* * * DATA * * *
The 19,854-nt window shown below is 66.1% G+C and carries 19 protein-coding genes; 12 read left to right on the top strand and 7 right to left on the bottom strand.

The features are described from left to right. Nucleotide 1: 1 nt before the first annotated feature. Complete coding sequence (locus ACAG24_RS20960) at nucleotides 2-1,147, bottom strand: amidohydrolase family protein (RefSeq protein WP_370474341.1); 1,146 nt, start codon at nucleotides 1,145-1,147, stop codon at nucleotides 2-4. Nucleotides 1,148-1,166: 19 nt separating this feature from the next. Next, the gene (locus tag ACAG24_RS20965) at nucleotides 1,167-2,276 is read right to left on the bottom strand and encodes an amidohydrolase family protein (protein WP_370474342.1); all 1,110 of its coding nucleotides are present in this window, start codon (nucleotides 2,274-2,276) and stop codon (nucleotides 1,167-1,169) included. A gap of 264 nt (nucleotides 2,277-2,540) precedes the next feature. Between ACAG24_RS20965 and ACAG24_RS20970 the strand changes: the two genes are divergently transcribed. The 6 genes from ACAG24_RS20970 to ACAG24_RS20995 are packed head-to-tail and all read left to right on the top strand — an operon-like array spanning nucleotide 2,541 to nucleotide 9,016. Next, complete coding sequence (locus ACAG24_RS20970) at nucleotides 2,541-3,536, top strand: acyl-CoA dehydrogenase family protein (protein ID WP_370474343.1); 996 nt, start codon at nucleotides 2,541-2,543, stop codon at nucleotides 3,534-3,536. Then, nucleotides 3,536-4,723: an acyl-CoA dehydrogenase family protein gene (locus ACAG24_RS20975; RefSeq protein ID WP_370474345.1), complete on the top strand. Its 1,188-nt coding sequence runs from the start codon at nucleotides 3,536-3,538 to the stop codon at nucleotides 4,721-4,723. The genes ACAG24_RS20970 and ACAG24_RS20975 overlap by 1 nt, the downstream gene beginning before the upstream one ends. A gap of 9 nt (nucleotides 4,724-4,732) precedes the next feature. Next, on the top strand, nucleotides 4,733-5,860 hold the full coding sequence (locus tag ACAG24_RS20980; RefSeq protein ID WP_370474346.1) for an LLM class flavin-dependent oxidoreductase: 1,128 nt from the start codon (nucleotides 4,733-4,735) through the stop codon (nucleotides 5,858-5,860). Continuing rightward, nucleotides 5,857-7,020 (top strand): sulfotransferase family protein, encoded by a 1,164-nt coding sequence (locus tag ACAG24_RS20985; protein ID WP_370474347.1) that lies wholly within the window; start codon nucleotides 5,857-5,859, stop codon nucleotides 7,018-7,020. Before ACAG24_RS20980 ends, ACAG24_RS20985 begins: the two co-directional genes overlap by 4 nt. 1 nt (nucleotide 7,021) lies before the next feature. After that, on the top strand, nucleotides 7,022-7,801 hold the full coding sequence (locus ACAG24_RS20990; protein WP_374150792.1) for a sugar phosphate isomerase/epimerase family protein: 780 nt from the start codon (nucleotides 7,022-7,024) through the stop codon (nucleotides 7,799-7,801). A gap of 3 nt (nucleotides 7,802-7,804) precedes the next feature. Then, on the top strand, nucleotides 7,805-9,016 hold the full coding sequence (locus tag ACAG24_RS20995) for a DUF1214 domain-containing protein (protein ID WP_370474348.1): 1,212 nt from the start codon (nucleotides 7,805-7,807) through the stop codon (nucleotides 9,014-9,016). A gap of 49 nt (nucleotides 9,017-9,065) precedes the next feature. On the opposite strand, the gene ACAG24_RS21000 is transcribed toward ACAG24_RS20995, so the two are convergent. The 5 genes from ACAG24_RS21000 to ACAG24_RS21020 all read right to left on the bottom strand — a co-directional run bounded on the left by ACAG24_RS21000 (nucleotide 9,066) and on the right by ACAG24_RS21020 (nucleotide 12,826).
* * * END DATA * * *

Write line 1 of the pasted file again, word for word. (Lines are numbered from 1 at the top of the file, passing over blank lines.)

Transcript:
The 19,854-nt window shown below is 66.1% G+C and carries 19 protein-coding genes; 12 read left to right on the top strand and 7 right to left on the bottom strand.